I started the trail with a short detour. From the pier I headed straight for the hill behind the village, my objective, to see if I could find a view. It was on a proper track so I was not quite breaking my promise. However, the path started to become rough  and I soon figured out there wasn't much to see in the mist and low cloud. The track wound through vast areas of deforestation and the gaping stumps were not a happy sight. I decided to turn back.

Knoydart, Scotland
Knoydart view - through some forest clearing

Knoydart, Scotland
When fallen trees have a purpose

Back on level ground, this time I tried to follow the way-marked trail more diligently and I succeeded for most of the walk. Only once, I tried to take a detour to investigate a possible view, but with no luck took a short-cut to get back on the trail. I lost my way and had to climb down a sharp incline, jump over a ditch and scramble up barbed wired fences to find a path. Some amused horses looked on as I accomplished my goal and was back on track, with my backpack and camera and knee intact.

The trail had its share of walking through woodland, river paths and waterfalls, which on a better day would probably be a pretty sight. But it was dark and drizzly today and I was craving for some warmth and shelter. It wasn't the best day for outdoors and photographs. I took my time by the sea, picking up sea shells and photographing the birds. Eventually I gave up and was back in the village, with still a considerable time left for the ferry.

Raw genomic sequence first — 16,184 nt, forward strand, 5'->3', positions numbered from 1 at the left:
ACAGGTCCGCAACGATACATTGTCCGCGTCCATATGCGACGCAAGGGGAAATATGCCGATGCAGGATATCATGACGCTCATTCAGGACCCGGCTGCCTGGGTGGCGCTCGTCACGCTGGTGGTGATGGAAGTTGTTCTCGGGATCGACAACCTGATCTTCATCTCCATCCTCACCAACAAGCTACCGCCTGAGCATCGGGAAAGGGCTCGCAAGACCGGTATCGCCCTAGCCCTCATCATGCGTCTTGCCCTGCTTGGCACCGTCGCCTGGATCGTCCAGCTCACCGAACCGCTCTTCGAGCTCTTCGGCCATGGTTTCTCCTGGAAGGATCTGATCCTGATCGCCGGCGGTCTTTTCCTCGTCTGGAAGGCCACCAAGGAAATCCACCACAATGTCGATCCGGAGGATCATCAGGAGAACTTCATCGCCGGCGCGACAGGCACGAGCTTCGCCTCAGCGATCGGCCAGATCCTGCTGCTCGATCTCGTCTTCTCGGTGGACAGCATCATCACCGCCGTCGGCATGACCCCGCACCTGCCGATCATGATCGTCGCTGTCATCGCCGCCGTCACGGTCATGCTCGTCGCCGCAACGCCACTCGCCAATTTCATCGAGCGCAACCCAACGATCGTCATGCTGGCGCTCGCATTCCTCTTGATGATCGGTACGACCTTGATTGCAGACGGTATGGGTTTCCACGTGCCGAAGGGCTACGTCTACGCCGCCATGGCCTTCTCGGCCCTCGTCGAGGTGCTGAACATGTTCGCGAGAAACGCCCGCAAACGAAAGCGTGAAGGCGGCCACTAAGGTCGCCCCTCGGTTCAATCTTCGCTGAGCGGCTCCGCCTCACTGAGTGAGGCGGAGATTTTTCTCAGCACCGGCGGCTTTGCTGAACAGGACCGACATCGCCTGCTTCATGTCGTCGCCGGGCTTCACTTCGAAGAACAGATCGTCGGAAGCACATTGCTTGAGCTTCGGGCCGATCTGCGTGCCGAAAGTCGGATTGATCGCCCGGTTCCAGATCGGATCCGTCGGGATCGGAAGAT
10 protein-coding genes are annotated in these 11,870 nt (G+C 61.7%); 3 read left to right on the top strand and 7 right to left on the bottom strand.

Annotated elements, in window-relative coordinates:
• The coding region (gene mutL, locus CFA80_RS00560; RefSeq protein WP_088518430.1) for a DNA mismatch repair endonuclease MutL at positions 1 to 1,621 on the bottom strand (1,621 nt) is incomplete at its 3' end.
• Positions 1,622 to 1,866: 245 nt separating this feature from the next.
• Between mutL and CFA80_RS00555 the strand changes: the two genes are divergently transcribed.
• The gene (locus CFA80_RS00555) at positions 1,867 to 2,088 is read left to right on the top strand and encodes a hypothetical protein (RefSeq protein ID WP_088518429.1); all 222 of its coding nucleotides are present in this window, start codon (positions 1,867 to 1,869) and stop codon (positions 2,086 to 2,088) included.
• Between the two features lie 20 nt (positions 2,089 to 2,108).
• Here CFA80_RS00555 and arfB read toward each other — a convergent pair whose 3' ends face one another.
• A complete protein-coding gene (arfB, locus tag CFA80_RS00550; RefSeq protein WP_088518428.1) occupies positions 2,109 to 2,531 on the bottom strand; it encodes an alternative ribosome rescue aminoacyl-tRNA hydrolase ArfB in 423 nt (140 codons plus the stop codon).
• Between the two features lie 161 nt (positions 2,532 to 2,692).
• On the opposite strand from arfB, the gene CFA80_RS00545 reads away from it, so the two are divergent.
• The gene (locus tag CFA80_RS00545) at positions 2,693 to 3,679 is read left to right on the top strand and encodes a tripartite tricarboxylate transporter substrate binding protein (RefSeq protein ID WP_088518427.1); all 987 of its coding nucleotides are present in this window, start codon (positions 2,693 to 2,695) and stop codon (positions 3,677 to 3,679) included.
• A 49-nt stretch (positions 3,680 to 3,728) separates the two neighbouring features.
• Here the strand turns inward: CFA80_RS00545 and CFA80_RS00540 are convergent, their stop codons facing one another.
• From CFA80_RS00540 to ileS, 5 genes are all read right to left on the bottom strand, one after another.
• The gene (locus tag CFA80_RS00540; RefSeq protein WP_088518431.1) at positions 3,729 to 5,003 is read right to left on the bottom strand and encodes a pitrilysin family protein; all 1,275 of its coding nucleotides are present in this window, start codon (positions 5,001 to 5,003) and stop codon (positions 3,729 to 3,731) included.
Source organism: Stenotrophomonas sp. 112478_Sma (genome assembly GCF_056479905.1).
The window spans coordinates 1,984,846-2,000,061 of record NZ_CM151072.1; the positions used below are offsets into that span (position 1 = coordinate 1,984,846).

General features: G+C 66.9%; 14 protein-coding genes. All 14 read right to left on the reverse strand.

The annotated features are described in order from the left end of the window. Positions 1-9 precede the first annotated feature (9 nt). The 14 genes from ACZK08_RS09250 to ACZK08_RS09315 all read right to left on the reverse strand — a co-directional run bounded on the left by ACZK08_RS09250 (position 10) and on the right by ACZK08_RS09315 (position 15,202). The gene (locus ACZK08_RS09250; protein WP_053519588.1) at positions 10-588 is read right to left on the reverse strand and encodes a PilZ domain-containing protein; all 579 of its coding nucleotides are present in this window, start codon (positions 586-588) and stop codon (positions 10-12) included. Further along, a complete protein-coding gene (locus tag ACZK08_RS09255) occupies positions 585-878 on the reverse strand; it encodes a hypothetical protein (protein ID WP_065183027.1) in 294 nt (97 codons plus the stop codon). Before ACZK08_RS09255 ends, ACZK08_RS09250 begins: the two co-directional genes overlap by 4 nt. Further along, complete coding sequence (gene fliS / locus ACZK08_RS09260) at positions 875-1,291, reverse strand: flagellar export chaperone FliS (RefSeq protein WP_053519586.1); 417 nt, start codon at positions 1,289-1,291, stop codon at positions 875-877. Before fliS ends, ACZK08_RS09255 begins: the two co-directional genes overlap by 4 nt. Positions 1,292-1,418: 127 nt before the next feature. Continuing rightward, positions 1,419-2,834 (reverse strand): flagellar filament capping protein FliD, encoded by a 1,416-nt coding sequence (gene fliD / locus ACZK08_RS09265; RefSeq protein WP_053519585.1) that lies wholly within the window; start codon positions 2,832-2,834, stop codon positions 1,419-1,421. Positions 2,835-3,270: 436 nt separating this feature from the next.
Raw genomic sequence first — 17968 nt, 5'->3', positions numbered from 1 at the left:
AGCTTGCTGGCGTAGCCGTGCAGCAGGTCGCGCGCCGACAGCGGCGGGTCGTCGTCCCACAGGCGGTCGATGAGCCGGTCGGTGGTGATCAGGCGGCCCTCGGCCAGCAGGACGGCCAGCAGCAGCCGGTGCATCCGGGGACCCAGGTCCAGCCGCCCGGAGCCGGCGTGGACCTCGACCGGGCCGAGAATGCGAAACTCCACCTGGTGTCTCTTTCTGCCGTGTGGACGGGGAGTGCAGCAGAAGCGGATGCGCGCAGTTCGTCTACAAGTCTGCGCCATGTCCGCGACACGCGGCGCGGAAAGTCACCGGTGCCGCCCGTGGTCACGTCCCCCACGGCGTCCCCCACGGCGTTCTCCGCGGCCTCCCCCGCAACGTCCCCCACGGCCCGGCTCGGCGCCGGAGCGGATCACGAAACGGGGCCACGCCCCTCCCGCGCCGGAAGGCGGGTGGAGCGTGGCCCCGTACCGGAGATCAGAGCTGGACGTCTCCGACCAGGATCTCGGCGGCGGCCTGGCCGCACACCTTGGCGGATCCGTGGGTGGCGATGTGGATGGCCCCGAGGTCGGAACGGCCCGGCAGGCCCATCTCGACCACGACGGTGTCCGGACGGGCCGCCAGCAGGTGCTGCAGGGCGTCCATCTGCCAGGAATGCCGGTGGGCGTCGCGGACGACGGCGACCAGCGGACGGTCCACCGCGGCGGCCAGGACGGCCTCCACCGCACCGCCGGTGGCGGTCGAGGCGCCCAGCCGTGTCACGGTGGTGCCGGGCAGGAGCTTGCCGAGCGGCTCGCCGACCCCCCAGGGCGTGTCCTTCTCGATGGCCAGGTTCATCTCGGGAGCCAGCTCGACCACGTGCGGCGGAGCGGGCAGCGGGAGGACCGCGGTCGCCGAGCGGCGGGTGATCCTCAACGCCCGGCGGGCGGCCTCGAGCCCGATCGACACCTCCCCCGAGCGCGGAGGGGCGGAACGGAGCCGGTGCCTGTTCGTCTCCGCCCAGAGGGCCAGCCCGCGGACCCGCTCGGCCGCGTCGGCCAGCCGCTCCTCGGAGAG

Mossy path

Knoydart in a Knutshell
Knoydart in a Knutshell
Inverie Knoydart Scotland
Knoydart in a Knutshell

Knoydart in a Knutshell
Knoydart in a Knutshell

Knoydart in a Knutshell
Knoydart in a Knutshell

Knoydart in a Knutshell
Knoydart in a Knutshell

Knoydart in a Knutshell
Knoydart in a Knutshell

Knoydart in a Knutshell

Knoydart in a Knutshell
Knoydart in a Knutshell

Inverie Knoydart Scotland
Inverie - not a church anymore

Inverie Knoydart Scotland
Inverie houses

I was thinking of waiting at the pier when while walking past the pub saw it opening. I walked in. The signage inside told me I had just arrived at 'The Old Forge', the remotest pub in mainland Britain. Got clicked for some obligatory memento pictures. The pub owner was friendly and we chatted about my day in the village and my upcoming visits. Some warm, sugar drizzled waffles were laid out on the counter and I had to give in to a couple as I sat by the window looking out for the ferry.

The Old Forge
Waffles at The Old Forge
The ferry was on time and finding me waiting, the boatman beamed at me and jokingly reassured that he was not leaving without me. We were back on our journey soon. This time the views had completely disappeared in the clouds.